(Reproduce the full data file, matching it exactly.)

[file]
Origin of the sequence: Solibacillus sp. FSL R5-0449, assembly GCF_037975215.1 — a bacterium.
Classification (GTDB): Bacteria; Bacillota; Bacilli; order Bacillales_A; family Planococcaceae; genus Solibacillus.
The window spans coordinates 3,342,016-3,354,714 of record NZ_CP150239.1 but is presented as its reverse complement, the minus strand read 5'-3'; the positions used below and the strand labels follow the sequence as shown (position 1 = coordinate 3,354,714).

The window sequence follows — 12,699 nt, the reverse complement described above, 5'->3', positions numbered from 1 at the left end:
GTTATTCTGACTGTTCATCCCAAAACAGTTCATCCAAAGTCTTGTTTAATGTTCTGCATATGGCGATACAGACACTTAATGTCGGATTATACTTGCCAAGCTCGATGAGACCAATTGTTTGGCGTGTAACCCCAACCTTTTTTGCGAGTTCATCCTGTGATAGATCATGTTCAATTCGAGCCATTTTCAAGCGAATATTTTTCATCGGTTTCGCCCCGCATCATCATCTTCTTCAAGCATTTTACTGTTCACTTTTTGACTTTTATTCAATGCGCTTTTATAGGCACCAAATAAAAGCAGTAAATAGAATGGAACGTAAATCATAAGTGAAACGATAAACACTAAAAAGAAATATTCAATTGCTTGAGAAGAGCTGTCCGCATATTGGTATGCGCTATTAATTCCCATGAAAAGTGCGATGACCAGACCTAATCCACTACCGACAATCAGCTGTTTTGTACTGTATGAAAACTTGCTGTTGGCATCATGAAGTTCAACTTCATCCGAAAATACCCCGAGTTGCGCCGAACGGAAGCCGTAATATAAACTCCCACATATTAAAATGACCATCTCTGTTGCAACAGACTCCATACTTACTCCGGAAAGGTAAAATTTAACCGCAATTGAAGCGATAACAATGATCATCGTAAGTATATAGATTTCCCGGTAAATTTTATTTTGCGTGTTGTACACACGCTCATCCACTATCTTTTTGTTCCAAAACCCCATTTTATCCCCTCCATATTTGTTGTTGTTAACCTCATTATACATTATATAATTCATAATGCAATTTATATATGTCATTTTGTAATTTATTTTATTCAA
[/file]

Origin of the sequence: Solibacillus sp. FSL R5-0449, assembly GCF_037975215.1 — a bacterium.
Classification (GTDB): Bacteria; Bacillota; Bacilli; order Bacillales_A; family Planococcaceae; genus Solibacillus.
The window spans coordinates 3,342,016-3,354,714 of record NZ_CP150239.1 but is presented as its reverse complement, the minus strand read 5'-3'; the positions used below and the strand labels follow the sequence as shown (position 1 = coordinate 3,354,714).

The window sequence follows — 12,699 nt, the reverse complement described above, 5'->3', positions numbered from 1 at the left end:
GTTATTCTGACTGTTCATCCCAAAACAGTTCATCCAAAGTCTTGTTTAATGTTCTGCATATGGCGATACAGACACTTAATGTCGGATTATACTTGCCAAGCTCGATGAGACCAATTGTTTGGCGTGTAACCCCAACCTTTTTTGCGAGTTCATCCTGTGATAGATCATGTTCAATTCGAGCCATTTTCAAGCGAATATTTTTCATCGGTTTCGCCCCGCATCATCATCTTCTTCAAGCATTTTACTGTTCACTTTTTGACTTTTATTCAATGCGCTTTTATAGGCACCAAATAAAAGCAGTAAATAGAATGGAACGTAAATCATAAGTGAAACGATAAACACTAAAAAGAAATATTCAATTGCTTGAGAAGAGCTGTCCGCATATTGGTATGCGCTATTAATTCCCATGAAAAGTGCGATGACCAGACCTAATCCACTACCGACAATCAGCTGTTTTGTACTGTATGAAAACTTGCTGTTGGCATCATGAAGTTCAACTTCATCCGAAAATACCCCGAGTTGCGCCGAACGGAAGCCGTAATATAAACTCCCACATATTAAAATGACCATCTCTGTTGCAACAGACTCCATACTTACTCCGGAAAGGTAAAATTTAACCGCAATTGAAGCGATAACAATGATCATCGTAAGTATATAGATTTCCCGGTAAATTTTATTTTGCGTGTTGTACACACGCTCATCCACTATCTTTTTGTTCCAAAACCCCATTTTATCCCCTCCATATTTGTTGTTGTTAACCTCATTATACATTATATAATTCATAATGCAATTTATATATGTCATTTTGTAATTTATTTTATTCAA